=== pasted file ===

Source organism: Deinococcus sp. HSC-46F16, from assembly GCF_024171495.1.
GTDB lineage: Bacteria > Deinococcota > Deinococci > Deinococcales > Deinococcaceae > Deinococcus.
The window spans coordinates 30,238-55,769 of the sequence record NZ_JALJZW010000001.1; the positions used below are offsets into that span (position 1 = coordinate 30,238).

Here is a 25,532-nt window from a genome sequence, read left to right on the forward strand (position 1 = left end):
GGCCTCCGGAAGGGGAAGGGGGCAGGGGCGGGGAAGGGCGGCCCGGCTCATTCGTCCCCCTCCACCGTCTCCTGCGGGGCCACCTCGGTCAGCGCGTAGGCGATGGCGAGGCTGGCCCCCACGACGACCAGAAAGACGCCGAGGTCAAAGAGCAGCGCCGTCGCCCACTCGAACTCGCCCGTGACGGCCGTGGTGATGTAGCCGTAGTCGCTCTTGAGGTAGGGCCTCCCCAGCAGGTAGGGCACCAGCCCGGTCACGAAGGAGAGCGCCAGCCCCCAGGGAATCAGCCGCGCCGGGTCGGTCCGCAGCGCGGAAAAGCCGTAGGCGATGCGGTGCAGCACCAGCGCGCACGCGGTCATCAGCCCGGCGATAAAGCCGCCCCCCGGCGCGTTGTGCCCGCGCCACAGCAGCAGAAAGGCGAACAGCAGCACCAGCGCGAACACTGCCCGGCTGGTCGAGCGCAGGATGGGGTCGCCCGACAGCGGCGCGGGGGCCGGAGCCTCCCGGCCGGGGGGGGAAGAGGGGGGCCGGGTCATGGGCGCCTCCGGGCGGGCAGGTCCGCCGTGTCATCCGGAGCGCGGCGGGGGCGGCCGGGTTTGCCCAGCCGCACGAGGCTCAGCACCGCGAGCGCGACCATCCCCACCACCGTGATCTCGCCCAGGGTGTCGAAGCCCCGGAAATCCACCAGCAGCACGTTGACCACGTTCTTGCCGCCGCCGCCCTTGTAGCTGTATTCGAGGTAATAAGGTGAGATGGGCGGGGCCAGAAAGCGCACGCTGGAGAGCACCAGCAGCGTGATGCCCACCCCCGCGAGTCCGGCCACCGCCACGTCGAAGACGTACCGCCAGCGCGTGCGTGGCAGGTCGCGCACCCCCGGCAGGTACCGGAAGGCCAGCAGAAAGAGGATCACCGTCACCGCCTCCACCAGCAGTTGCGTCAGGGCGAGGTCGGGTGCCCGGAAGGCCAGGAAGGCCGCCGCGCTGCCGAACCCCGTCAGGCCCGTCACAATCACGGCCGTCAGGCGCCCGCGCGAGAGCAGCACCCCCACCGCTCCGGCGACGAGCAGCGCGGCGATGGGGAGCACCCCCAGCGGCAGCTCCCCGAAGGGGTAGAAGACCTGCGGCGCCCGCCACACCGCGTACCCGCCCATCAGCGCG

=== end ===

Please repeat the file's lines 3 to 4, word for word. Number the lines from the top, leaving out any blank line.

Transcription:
The window spans coordinates 30,238-55,769 of the sequence record NZ_JALJZW010000001.1; the positions used below are offsets into that span (position 1 = coordinate 30,238).

Here is a 25,532-nt window from a genome sequence, read left to right on the forward strand (position 1 = left end):